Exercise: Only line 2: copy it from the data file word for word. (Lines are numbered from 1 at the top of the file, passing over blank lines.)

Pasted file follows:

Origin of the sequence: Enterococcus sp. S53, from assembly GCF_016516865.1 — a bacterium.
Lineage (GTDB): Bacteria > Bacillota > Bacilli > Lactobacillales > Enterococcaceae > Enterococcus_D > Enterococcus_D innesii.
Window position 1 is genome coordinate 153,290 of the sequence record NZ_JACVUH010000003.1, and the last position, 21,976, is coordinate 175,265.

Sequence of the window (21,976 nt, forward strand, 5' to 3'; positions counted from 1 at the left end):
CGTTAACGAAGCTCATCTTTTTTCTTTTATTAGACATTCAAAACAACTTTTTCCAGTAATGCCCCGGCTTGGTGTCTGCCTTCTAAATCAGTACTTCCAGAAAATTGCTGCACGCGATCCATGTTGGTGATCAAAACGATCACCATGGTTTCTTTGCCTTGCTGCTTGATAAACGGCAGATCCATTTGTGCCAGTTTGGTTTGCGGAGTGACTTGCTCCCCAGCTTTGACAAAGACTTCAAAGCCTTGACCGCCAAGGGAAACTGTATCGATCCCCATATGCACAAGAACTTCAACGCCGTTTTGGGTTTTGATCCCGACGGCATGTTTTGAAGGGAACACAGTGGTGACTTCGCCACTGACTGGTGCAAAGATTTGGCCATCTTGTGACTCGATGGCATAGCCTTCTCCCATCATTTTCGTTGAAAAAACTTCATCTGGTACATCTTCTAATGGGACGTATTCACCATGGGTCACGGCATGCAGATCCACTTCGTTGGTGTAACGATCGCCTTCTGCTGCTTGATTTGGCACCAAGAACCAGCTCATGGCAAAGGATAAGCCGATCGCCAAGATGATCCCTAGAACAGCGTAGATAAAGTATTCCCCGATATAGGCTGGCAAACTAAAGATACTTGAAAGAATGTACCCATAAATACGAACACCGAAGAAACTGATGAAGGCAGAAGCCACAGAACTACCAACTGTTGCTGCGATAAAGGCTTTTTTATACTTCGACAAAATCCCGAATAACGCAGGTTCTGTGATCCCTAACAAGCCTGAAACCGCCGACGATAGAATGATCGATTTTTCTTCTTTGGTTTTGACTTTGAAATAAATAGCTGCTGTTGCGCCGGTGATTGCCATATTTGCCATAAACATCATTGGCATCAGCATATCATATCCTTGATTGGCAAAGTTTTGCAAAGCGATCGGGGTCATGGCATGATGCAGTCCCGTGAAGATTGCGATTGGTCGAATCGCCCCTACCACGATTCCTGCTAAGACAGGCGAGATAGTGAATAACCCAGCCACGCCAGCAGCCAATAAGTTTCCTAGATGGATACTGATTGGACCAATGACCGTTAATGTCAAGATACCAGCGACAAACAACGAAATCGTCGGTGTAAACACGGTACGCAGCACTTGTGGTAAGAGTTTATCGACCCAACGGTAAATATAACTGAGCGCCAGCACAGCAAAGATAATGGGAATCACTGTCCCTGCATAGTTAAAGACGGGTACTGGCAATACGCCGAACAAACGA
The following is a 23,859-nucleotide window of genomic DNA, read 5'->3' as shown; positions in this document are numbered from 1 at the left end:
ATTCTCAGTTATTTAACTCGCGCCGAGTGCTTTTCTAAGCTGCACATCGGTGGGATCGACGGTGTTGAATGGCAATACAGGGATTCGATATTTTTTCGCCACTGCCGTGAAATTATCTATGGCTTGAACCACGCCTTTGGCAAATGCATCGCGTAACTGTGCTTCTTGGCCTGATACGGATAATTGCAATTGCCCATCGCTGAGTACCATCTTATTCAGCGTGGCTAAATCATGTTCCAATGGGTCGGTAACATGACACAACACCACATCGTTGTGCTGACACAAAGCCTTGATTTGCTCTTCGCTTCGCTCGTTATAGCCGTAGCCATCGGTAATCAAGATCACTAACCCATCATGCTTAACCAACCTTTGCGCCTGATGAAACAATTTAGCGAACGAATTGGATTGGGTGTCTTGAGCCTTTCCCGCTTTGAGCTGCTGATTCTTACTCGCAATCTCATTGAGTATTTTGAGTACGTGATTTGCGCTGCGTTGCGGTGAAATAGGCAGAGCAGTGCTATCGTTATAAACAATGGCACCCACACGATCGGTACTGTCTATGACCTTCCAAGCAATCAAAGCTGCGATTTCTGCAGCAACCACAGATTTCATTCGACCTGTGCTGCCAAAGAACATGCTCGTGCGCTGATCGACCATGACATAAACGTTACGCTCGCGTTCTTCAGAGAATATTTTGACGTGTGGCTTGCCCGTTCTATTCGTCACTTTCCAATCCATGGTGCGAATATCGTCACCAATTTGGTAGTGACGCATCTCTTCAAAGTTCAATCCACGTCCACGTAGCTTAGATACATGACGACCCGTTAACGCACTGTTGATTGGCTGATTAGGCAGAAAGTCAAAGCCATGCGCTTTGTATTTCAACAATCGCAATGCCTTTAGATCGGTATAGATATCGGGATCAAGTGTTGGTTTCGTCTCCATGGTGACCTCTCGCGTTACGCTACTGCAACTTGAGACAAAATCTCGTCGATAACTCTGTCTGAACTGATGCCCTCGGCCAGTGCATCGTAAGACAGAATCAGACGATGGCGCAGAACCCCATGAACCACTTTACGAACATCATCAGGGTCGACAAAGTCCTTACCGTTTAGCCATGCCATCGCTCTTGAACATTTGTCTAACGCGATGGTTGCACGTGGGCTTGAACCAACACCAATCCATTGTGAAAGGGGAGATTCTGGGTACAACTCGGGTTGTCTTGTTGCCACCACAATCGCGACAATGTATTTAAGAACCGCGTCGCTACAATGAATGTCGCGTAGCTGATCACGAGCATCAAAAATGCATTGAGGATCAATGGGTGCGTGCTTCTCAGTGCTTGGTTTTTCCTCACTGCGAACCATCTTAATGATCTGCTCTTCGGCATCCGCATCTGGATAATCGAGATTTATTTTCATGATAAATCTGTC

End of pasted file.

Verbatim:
Lineage (GTDB): Bacteria > Bacillota > Bacilli > Lactobacillales > Enterococcaceae > Enterococcus_D > Enterococcus_D innesii.